Step-11: Speak Japanese: Pronunciation 101
In our last article about learning Japanese, we took a look at creating a personalised learning environment where you’re constantly immersed in the Japanese language. Before moving on to grammar points, we’re going to take the time to listen to — and practice repeating after — some native-level Japanese pronunciation. We will start with the five basic syllables of the Japanese kana:
Did you repeat after the speaker? If not, try listening again and practice making your pronunciation sound exactly like hers.
Written Japanese is pronounced exactly as it sounds in the kana syllabaries. In contrast, we have European languages such as English that don’t follow the same sounds as in the alphabet. As an example, consider the fact that we give the letter “A” a name, and don’t use its’ “alphabet name” to say a word such as “apple”, or that the word “read” can be pronounced as “reed” or as “red“. In spoken Japanese, the sounds in the syllabary chart are always the same!
Another interesting aspect of Japanese pronunciation is that it can be extremely easy for native speakers of languages such as French, Spanish and (especially) Portuguese, because the vowels (and consonants) are almost exactly the same as in these languages. If you speak one of these languages, try using their version of the alphabet when speaking Japanese, as it might help improve your pronunciation.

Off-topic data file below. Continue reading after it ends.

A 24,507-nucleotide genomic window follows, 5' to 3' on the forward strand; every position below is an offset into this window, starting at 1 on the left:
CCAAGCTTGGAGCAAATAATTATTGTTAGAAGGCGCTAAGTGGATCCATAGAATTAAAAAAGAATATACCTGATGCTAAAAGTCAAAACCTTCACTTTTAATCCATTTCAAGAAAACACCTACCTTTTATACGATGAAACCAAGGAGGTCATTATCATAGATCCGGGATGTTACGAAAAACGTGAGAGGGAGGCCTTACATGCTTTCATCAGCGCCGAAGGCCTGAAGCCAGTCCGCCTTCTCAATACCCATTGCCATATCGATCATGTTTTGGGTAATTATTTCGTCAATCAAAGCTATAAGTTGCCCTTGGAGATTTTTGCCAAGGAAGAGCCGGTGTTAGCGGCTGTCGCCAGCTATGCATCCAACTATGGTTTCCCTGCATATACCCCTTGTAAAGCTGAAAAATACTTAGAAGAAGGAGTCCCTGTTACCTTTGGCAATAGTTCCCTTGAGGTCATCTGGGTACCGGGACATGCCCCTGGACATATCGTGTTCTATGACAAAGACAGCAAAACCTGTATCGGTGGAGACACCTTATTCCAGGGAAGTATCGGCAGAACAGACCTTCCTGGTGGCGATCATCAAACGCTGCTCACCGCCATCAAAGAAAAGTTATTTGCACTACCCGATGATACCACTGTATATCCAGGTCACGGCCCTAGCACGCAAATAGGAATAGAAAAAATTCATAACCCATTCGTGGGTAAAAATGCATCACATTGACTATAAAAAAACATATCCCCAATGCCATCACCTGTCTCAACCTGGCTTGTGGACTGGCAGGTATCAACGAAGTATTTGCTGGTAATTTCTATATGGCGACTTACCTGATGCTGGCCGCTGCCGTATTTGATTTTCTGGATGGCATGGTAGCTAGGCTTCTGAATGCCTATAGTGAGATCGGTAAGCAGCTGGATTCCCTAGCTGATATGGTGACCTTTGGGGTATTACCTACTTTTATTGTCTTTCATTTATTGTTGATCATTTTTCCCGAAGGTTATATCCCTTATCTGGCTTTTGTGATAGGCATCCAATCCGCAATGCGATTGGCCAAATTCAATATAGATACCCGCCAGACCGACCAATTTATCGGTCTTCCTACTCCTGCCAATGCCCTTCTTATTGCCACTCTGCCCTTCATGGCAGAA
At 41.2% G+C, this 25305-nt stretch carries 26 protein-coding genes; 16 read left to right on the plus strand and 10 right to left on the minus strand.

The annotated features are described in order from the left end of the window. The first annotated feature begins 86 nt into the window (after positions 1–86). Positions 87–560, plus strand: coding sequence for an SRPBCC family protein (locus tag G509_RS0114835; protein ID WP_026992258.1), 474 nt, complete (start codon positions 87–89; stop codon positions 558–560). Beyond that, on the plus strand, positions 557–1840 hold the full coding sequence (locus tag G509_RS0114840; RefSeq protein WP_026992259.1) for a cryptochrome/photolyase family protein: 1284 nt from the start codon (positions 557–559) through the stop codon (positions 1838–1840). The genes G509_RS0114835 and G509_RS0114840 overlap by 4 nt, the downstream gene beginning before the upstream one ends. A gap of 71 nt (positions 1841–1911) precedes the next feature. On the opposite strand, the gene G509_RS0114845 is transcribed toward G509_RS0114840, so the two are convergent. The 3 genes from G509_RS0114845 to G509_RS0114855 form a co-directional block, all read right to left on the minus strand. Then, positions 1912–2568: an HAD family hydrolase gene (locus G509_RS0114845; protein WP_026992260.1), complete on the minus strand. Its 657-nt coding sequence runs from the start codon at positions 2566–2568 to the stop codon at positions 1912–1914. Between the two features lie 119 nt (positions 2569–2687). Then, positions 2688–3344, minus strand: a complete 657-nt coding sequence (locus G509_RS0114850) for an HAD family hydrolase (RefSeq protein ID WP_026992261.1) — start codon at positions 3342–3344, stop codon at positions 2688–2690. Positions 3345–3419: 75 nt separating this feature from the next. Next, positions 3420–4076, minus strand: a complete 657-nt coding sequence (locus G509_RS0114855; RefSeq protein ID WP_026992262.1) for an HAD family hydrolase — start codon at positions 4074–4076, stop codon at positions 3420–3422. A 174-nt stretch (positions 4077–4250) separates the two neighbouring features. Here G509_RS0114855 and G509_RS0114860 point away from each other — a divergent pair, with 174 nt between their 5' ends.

Bellow are three sets of examples, of Japanese pronunciation. We’re only going to explore the “K-column”, the “T-column” and the “R-column” of the kana charts for now, because the vowels (A, I, U, E, O) and the “K”, “T” and “R” consonant sounds are the ones that most people seem to have the hardest time mastering.
As always try to make your consonants as sharp as possible in this next section, as you repeat after the native speaker, while making your pronunciation match hers. First the K-column:
You’ll notice that the R-column is actually more like a “L”-column. If this proves difficult or confusing for you, I suggest saying “L” rather than “R”; with enough practice you’ll be able to roll them together, like a native-speaker.
This also helps us understand why many Japanese people can’t say the letter “R” as we do in English and why, if they can say it as we do, they have a tendency to confuse them by saying such things as “rucky” instead of “lucky” or “lice” instead of “rice”.
As a final note, you may have noticed in previous articles that the Japanese don’t have a V-sound in their syllabaries; it’s just another sound that doesn’t exist in their language, which is why they’re prone to say things such as “bideo store”, rather than “video store”. Keeping these points in mind can help improve your understand of how the language operates, and why it sounds the way it does.
If you can listen for the key vowel and K, T and R-column sounds (and imitate them) while watching TV shows, movies, playing video games or listening to Podcasts from Japan, you’ll be practicing just one more “mindless” exercise that can help greatly improve your pronunciation! In fact that’s precisely my recommendation: put on some Japanese entertainment and practice listening to — and imitating — the five vowels, and the 15 syllables of the K, T and R-column of the kana syllabaries!
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